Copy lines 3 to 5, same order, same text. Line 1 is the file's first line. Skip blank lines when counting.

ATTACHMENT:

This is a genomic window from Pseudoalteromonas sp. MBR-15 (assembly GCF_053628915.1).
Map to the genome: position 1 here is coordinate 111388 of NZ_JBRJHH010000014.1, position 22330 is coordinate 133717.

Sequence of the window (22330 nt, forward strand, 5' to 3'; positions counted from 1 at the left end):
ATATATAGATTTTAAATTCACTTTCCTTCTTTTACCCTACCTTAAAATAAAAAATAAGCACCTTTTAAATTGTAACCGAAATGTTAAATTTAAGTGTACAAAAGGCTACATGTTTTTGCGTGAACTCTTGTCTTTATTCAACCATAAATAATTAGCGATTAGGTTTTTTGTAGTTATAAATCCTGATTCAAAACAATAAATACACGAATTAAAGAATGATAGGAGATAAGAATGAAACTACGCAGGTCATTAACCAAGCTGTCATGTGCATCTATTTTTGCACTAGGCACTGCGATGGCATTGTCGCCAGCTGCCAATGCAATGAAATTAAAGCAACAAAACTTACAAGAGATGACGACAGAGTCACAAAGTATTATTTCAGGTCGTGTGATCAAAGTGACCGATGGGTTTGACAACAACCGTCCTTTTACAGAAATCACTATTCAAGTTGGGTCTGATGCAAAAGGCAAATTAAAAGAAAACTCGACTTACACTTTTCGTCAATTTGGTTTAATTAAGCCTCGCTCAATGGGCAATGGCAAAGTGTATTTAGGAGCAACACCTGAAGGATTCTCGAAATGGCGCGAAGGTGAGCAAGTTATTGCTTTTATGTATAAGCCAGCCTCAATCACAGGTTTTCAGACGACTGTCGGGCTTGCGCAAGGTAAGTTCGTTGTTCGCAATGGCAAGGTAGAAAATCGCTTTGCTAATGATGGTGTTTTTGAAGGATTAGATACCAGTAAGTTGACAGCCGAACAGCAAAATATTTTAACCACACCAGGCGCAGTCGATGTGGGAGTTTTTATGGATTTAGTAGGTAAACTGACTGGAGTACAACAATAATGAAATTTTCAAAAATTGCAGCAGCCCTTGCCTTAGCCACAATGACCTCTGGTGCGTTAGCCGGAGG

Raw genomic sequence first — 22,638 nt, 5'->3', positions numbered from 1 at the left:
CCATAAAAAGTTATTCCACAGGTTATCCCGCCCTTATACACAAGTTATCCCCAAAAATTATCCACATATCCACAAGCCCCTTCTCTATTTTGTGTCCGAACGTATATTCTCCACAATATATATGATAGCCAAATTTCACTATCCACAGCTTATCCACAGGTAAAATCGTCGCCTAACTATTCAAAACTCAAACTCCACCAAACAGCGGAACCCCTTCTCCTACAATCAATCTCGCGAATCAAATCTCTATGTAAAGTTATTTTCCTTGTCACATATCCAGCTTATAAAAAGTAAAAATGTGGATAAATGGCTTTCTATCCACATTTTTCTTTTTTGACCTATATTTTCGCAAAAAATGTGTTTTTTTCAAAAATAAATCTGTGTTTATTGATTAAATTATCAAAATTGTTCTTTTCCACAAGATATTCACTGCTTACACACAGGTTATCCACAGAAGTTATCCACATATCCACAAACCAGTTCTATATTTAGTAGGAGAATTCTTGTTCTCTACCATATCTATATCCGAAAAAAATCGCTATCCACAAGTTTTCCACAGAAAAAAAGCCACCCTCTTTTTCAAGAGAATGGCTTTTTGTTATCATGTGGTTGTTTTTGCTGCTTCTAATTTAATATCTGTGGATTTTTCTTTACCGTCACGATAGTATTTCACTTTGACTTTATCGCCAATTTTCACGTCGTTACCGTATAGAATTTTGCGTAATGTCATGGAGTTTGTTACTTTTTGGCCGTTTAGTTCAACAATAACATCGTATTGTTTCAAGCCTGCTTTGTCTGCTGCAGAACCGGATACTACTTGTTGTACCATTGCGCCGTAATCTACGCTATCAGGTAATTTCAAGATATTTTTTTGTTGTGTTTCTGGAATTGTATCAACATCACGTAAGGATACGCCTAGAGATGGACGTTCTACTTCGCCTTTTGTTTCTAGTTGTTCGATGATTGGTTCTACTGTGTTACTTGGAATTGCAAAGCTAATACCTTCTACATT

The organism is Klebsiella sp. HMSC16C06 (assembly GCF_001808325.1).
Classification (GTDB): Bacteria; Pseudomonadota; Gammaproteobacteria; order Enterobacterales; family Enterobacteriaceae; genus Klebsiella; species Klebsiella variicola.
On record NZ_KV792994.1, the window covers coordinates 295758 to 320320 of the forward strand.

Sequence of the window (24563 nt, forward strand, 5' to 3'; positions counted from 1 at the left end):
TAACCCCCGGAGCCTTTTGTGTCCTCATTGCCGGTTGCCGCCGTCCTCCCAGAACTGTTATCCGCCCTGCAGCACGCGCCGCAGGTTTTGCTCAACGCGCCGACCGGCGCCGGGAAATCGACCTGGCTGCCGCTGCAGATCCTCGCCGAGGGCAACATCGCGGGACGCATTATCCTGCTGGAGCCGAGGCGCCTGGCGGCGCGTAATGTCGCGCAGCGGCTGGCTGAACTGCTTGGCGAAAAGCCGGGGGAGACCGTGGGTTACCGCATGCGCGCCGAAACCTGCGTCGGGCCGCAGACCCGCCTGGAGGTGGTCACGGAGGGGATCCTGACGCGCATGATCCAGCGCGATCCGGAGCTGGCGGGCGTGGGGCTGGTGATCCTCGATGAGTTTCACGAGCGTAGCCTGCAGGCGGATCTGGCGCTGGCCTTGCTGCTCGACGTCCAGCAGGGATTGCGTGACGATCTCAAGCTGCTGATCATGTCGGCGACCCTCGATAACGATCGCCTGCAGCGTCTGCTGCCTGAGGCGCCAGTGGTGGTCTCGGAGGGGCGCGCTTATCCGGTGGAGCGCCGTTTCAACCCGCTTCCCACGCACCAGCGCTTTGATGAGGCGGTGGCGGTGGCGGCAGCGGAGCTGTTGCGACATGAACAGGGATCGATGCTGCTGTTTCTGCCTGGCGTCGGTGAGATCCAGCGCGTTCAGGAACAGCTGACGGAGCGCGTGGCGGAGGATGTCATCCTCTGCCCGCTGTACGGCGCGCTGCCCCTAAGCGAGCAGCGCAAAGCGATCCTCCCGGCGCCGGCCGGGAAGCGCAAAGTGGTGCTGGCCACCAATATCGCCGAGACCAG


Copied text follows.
Sequence of the window (22330 nt, forward strand, 5' to 3'; positions counted from 1 at the left end):
ATATATAGATTTTAAATTCACTTTCCTTCTTTTACCCTACCTTAAAATAAAAAATAAGCACCTTTTAAATTGTAACCGAAATGTTAAATTTAAGTGTACAAAAGGCTACATGTTTTTGCGTGAACTCTTGTCTTTATTCAACCATAAATAATTAGCGATTAGGTTTTTTGTAGTTATAAATCCTGATTCAAAACAATAAATACACGAATTAAAGAATGATAGGAGATAAGAATGAAACTACGCAGGTCATTAACCAAGCTGTCATGTGCATCTATTTTTGCACTAGGCACTGCGATGGCATTGTCGCCAGCTGCCAATGCAATGAAATTAAAGCAACAAAACTTACAAGAGATGACGACAGAGTCACAAAGTATTATTTCAGGTCGTGTGATCAAAGTGACCGATGGGTTTGACAACAACCGTCCTTTTACAGAAATCACTATTCAAGTTGGGTCTGATGCAAAAGGCAAATTAAAAGAAAACTCGACTTACACTTTTCGTCAATTTGGTTTAATTAAGCCTCGCTCAATGGGCAATGGCAAAGTGTATTTAGGAGCAACACCTGAAGGATTCTCGAAATGGCGCGAAGGTGAGCAAGTTATTGCTTTTATGTATAAGCCAGCCTCAATCACAGGTTTTCAGACGACTGTCGGGCTTGCGCAAGGTAAGTTCGTTGTTCGCAATGGCAAGGTAGAAAATCGCTTTGCTAATGATGGTGTTTTTGAAGGATTAGATACCAGTAAGTTGACAGCCGAACAGCAAAATATTTTAACCACACCAGGCGCAGTCGATGTGGGAGTTTTTATGGATTTAGTAGGTAAACTGACTGGAGTACAACAATAATGAAATTTTCAAAAATTGCAGCAGCCCTTGCCTTAGCCACAATGACCTCTGGTGCGTTAGCCGGAGG

Raw genomic sequence first — 22,638 nt, 5'->3', positions numbered from 1 at the left: